New financial year, new you: 5 mid-year money tips to re-energise your finances

By Tom Watson ·

2020 is somehow already halfway gone, but that doesn’t mean all is lost for your financial outlook for the rest of the year. After all, July 1 marks the beginning of a new financial year and a fresh opportunity to kick start your goals. 

So if you need just a little bit of extra motivation to re-evaluate your finances, sit back and check out these five tips to help you budget, save and put some money back in your pocket!

1. Ditch and switch to a better deal

Concerned about the impact working from home has had on your energy bills? How about the current rate you’re paying on your home loan? 

Well don’t be complacent anymore - a new financial year calls for decisive action! If you’re feeling like your utility, banking or insurance providers aren’t giving you the value for money you deserve then don’t be afraid to make the switch. 

After all, in most cases loyalty really doesn’t pay. That’s why reassessing your current offers and making the move to a better value deal could be one of the easiest ways to put thousands of dollars back in your pocket. 

The number crunch: Refinancing your mortgage is likely to offer you the biggest financial payoff of all. For example, swapping from the average variable rate to the lowest variable rate currently in our database would save you a whopping $76,455 in total or $3,060 per year! That’s based on a $400,000 loan, being paid off over 30 years by an owner occupier making principal and interest repayments. 

2. Re-evaluate your saving goals 

We’re halfway through the year, which means now is a great time to reflect on the savings goals you set at the start of 2020 to see if they’re still heading in the right direction. And given the sweeping impact COVID-19 has had on most Australians, it’s absolutely fair if they’ve gone off course in the interim.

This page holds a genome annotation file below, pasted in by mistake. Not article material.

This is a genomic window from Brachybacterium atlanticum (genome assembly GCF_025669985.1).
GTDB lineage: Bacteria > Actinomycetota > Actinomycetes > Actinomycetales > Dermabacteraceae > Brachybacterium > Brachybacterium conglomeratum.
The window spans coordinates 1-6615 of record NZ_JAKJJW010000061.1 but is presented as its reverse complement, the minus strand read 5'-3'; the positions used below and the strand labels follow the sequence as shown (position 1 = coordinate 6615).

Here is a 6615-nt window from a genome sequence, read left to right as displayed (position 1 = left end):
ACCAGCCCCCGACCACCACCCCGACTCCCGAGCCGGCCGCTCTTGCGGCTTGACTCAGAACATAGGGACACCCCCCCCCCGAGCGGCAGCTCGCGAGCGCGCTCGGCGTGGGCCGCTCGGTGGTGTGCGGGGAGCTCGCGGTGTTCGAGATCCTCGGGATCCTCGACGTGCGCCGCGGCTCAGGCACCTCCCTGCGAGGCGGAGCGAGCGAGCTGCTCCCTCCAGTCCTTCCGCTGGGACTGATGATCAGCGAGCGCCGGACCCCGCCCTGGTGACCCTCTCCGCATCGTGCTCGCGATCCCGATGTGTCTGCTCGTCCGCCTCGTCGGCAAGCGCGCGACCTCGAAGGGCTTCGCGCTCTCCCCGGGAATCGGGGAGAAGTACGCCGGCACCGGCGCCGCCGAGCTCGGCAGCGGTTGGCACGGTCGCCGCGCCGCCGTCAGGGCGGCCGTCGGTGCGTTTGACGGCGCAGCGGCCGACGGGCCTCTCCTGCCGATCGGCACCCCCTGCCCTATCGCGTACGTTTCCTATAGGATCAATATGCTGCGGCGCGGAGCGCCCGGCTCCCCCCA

Maybe you were saving up for a trip to Japan later in the year that’s now been changed to a domestic holiday instead? Perhaps the economic upheaval from COVID-19 has inspired you to build an emergency fund for the first time, or even made you re-double your efforts towards saving up for a first home? 

Whatever your goal is, now’s the time to re-evaluate it and put your new strategy in place to achieve it. And part of that strategy should be working out where the right place to store your savings is.

If you’re not planning on touching your savings for a while it might be worth considering a term deposit which guarantees a fixed rate of interest over a set period of time (generally from 3 months to five years). 

Otherwise if you like the idea of being able to access your savings in the case of an emergency, a savings account could be a better bet.

To give you a snapshot of some of the most competitive savings account rates around, here are the top ongoing savings account rates currently in our database:

Interest rateMonthly conditions
86 400 - Save Account1.85% (Up to $300k)Min. $1k deposit into an 86 400 savings or transaction account
BOQ - Fast Track Saver1.85% (Up to $250k)Min. $1k deposit into a linked BOQ transaction account
Up - Saver Account1.85% (Up to $50k)Min. 5 purchases with a linked Up debit card
ING - Savings Maximiser1.80% (Up to $100k)Min. $1k deposit into a linked ING transaction account plus 5 card purchases

3. Review your budget

Similarly to your savings goals, being half way through the year means you probably have a good idea of whether your budget is on track… or veering slightly off course. Not to worry though, because it’s never too late to make a few adjustments.